A short story – The Old Lady
The Old Lady sank wearily into her cracked leather armchair and shifted around to get comfortable with the lumps. With a sigh, she looked around at her world. For two years, she had been restricted from living upstairs because of rheumatism. And she often wondered how much dust had accumulated in her once proud and loved house.
Now she gazed around at the things that filled her life. There was the old mantle piece above the fire on which lived photographs of her family all now departed. One was of a young woman with a gentle, smiling face, her eldest daughter who now lived in Australia. She was expecting a baby but the old lady knew she would never see the child because she was too old to make the journey. The second picture was of an older looking woman with sharp features and well styled hair. This was her second daughter who lived a mere 20 miles down the road but never bothered to visit, and rarely remembered birthdays. There would be the quick visit at Christmas but…
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The 3rd picture was of a young man smart in army uniform, with a fine look in his eye, and the hint of a smile in his lips. This was her beloved husband, who had died four years previously. Oh how she missed him! He had always done his best for the family, made sure that food was on the table and been so kind to his family, especially the children. The pain of his absence physically hurt her chest.
There was a clock, an old-fashioned dark wood grandfather clock that had only the minute hand. The hour hand had been lost years ago, so telling the time was interesting guess work. The fading light of the dying day through long shadows over the old black and white television set with its snowy screen and crackling sound. Outside the small rear garden and shed were old, unused tools rusted.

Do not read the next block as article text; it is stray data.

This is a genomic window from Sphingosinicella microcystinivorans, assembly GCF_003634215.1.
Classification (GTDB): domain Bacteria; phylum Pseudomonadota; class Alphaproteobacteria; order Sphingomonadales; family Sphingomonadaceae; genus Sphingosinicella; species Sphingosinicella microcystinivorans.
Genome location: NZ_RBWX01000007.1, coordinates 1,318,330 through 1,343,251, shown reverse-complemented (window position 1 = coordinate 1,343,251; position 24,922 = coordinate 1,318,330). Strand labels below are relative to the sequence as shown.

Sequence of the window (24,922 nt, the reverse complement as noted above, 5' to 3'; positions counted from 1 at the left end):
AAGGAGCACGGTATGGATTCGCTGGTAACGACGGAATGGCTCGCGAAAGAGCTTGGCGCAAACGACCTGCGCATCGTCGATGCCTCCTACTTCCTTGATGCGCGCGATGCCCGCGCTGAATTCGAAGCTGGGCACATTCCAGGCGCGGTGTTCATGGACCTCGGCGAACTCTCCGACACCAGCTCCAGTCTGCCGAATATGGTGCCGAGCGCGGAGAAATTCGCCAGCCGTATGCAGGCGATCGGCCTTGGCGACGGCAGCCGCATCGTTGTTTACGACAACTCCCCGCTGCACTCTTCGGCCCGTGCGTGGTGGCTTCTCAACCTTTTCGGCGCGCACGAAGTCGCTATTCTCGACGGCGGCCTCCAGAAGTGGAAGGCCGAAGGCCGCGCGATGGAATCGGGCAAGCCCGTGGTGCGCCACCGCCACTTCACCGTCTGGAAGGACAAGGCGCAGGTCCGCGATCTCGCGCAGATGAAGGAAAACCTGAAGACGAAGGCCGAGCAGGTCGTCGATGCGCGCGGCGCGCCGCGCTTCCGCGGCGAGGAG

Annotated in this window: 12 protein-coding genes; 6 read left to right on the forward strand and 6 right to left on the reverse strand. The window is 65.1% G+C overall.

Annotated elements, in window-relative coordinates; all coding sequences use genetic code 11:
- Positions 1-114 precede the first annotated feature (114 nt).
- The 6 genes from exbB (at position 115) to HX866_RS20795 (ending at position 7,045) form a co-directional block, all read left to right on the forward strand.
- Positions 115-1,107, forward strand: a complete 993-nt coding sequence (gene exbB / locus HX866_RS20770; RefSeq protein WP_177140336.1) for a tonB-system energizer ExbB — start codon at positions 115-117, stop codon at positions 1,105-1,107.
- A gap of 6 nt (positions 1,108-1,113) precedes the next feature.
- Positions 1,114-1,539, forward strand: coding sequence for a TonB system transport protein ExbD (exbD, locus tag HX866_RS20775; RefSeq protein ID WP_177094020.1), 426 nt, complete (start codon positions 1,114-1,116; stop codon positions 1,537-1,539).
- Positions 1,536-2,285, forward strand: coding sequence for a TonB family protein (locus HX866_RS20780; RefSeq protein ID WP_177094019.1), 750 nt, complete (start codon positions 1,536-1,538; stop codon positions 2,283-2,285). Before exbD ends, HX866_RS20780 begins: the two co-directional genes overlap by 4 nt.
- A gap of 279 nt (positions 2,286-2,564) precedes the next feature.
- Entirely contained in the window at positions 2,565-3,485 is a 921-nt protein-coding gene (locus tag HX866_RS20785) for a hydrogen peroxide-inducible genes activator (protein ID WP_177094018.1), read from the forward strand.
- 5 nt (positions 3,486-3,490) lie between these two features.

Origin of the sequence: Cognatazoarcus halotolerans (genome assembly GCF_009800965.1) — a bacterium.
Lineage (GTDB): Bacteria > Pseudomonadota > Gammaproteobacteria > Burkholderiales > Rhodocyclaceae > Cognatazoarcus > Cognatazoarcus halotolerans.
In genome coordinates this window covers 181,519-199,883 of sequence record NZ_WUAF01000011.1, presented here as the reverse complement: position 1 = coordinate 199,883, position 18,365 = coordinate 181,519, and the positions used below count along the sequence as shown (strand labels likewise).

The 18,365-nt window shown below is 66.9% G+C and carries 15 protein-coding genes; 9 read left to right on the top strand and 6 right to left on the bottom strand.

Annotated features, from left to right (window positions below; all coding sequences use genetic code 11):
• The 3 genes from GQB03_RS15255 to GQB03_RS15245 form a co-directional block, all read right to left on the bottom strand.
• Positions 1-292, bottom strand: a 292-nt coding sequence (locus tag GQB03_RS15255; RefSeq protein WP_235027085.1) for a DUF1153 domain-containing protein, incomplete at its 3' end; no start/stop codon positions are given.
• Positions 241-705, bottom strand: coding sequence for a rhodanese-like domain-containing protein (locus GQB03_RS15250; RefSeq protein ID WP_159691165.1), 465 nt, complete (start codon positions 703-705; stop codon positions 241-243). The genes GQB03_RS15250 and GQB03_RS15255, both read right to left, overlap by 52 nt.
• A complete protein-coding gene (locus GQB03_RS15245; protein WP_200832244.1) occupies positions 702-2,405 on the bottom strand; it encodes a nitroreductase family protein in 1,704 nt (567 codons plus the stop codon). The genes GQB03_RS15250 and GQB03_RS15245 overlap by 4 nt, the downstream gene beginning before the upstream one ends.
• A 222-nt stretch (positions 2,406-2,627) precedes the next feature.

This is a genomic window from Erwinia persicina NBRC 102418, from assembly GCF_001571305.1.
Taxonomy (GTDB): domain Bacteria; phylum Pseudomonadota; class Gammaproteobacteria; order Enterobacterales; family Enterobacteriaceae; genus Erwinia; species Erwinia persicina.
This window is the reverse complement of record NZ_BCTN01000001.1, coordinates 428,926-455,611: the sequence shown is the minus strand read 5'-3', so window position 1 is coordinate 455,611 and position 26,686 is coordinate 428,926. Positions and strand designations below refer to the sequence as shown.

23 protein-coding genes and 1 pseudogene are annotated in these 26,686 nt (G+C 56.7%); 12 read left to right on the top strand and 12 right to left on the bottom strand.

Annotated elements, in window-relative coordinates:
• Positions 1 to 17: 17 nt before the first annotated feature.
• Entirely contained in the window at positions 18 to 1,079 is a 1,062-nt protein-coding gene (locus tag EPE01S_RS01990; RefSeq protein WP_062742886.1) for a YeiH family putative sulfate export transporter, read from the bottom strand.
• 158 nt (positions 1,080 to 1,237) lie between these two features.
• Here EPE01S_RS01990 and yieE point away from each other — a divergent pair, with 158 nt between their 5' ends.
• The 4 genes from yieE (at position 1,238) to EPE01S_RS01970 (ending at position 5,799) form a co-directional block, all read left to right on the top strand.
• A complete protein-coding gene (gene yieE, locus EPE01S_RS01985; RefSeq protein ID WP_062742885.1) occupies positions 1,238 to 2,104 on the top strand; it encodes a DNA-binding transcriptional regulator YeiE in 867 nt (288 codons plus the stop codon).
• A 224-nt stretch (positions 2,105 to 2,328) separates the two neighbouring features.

Suddenly she heard the rapping of her front door knocker. She knew from its impatience sound that it would be…her landlord. His father had been the previous landlord and over the years showed himself to be a fair man. If there hadn’t been enough money to pay the rent he would trust, them to pay it later. He cared for his tenants. The son, however, was very different, impatient and interested only in money. He wanted the old lady out of his house so that he could sell the street to a supermarket complex. All the other tenants had left but were was she to go?
She was too old to start a new life: all her memories were here. ‘I’m coming’ she cried out tremblingly and in pain she pushed her self out of the armchair to make her way along the hall to the front door.
The knocker rapped again and she called to the unseen man again. It was then that a brown envelope floated through the letterbox. She opened the door and heard the roar of the powerful sports car, slowly, agonizingly to discover that she had been given notice to leave in a week’s time.
What was she to do? And who would help her move?
Tears welled up in her eyes as she crept back into her little world and sank once more into her armchair. Distress racked her body. She must have dozed off because suddenly she noticed the darkness in her back garden. It was then she heard the rapping on her front door. Fearing that it was the landlord who had returned she carried out again and tried to push herself out of the chair.
It was then that she noticed sunlight streaming through her front door. The door which swung open slowly, revealed a silhouetted figure that was just standing there. She felt a connection with that figure. As the figure moved closer she saw that it was a young man who was making its way along the hall and then she saw, with a start, that it was a young man dressed in army uniform. He had a fine look in his eyes, a firm set to his jaws and a hint of a smile on his lips.
He reached out his hands towards her as she felt herself moving out of the chair without any pain Then he spoke, ‘come it has been long. Come with me.’ She took his hand.
Together they walked in harmony, along the hall and walked out where there was the sound of children playing and sunlight brightening up the street. They passed through the door it closed slowly on them…for eternity.